As of this week, the year of the monkey arrives, according to the Chinese. The Chinese New Year, also known as the Spring Festival takes place between the 21st January to the 20th February — depending on the day which the new moon falls on. It is a traditional celebration based around Chinese folk stories and religion and is celebrated in a unique way. This includes dancing dragons, lions, fireworks, red envelopes and spending time with loved ones. During this time, many Chinese head to work and return to family homes for around one week to celebrate and relax.
The monkey is the ninth of twelve animals in the recurring 12-year Chinese zodiac cycle. The animals always re-occur in order, and are believed to have varying characteristics which are rumoured to affect the year ahead. In this case, the monkey may symbolise fun, creativity and innovativeness. The Chinese may also participate in several unique methods to ensure the New Year brings them good luck. For example, many Chinese may wear red coloured clothes, as red is considered one of the luckiest colours in Chinese culture. They may also wear Jade stone accessories in order to bring more good luck.
Red envelopes (hong bao) have become a holiday custom during the Chinese New Year. Red envelopes are often given from parents to younger generations, or from bosses to employees as an end-of-year bonus. Those who receive a red envelope are wished another year which is fruitful and peaceful. Recent technology has allowed this exchange to take place even more efficiently, through the communications app called “Wechat”. This instant messaging app allows users to send money instantly with a personalised red envelope style message at New Years, making it easier to contact loved ones who may be far away. A further example of spreading good luck, many Chinese may give red envelope money rounded up to eight, for example 88 yuan or 188 yuan. This is because the number eight is considered a lucky number in China and the word sounds similar to the pronunciation of another word which carries a positive connotation.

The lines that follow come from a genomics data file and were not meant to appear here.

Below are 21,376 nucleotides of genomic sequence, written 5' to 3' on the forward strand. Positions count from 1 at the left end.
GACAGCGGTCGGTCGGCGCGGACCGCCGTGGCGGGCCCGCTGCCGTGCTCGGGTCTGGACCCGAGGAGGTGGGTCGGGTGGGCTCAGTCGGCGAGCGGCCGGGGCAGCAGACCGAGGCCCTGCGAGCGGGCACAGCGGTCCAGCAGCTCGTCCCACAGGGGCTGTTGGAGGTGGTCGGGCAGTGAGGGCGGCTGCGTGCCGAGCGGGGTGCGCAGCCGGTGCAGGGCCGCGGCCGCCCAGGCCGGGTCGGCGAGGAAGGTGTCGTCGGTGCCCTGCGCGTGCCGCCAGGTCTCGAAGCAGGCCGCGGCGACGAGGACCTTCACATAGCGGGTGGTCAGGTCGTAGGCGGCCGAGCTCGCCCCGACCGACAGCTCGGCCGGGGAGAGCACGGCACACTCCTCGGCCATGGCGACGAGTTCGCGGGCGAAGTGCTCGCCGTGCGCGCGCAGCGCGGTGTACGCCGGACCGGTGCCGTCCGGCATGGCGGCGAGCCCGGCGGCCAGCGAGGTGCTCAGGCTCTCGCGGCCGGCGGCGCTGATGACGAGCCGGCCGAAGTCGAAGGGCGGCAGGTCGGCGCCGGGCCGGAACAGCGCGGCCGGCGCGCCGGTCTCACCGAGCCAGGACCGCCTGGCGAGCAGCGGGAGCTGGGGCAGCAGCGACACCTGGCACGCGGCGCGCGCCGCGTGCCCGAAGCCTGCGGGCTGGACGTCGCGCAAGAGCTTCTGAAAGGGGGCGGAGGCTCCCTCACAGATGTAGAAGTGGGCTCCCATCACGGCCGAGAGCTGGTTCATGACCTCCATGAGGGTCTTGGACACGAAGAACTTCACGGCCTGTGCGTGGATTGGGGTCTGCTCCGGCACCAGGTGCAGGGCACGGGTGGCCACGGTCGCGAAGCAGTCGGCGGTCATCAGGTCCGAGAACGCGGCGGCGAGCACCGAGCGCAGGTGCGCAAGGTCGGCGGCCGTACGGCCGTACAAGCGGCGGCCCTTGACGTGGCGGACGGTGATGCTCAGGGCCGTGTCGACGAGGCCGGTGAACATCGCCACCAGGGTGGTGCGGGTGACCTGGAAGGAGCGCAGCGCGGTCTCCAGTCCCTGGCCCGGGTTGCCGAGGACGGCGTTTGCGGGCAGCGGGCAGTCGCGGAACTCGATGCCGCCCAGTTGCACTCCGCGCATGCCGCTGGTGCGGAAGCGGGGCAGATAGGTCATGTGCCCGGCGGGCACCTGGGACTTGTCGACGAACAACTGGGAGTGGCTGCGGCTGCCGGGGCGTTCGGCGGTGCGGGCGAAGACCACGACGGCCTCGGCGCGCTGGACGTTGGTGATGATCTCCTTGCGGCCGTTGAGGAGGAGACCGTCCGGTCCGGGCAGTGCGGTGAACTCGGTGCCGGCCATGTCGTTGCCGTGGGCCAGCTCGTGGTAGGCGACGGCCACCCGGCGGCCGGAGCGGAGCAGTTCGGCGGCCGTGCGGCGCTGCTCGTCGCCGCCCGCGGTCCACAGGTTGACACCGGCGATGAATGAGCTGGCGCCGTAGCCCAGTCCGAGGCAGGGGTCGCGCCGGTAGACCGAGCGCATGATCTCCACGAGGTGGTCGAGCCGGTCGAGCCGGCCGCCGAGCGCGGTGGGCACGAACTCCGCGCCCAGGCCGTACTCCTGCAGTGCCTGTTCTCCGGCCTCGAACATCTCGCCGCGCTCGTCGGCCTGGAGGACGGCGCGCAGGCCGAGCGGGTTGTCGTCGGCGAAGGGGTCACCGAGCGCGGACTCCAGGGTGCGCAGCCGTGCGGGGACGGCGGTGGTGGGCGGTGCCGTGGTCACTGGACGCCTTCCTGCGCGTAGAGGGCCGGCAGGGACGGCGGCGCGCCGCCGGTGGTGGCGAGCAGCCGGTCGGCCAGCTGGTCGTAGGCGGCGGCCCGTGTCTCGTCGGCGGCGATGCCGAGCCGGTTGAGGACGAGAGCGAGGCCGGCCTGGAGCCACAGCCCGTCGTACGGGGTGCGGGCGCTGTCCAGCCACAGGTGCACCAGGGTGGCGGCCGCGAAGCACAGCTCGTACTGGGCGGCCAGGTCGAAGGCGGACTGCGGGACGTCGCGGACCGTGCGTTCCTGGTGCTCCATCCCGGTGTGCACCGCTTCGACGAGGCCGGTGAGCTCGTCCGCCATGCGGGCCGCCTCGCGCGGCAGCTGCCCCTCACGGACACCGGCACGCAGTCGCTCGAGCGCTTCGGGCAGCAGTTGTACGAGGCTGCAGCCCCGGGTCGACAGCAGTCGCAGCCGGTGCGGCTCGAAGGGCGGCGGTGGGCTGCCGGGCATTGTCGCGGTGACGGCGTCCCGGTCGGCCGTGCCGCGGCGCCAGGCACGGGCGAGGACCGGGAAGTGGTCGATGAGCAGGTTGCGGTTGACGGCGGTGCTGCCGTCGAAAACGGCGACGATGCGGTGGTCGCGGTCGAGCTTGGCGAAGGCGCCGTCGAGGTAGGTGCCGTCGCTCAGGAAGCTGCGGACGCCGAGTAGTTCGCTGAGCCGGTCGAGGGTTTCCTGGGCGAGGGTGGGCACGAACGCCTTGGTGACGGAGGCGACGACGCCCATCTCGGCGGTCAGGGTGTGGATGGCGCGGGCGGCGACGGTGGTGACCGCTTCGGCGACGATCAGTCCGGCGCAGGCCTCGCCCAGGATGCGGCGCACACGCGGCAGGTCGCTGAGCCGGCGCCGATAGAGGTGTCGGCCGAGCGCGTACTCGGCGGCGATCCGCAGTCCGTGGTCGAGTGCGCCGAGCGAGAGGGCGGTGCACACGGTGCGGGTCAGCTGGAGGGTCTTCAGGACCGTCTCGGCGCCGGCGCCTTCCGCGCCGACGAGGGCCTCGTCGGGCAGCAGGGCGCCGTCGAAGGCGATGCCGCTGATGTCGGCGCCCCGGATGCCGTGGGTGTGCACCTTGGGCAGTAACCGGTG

On the 15th day of the first lunar month (usually in February or March) the Lantern Festival takes place. This festival stretches back to over 2000 years ago in the beginning of the Eastern Han Dynasty, after Emperor Hanmingdi insisted all temples, households and royal palaces light lanterns on the 15th day of the first lunar month. During this time, many Chinese people get together to celebrate and get involved with various activities. This includes lighting and enjoying creative lanterns in all different shapes, guessing riddles written on lanterns and watching lion or dragon dances. The lantern artwork is shaped into images such as animals, flowers or buildings with Chinese significance.
Furthermore, there are various types of special food associated with this occasion. For example, eating yuanxiao is a custom of the Lantern Festival. These are ball-shaped dumplings with sweet stuffing such as sugar, nuts or bean paste. Yuanxiao may be boiled, fried or steamed and are often served in a fermented clear soup called tianjiu. The Lantern Festival may be enjoyed in most parts of China, however some suggestions for larger festivals are the Beijing Yanquing Lantern Festival Flow Exhibition, and Shanghai’s Datuan Peach Garden Lantern Festival. Alternatively, tourists in the area during this time may visit the largest lantern festival in China which is Qinhuai International Lantern Festival. It is held in and around the scenic Confucius Temple in Nanjing province.
What other countries celebrate the Lunar New Year alongside the Chinese?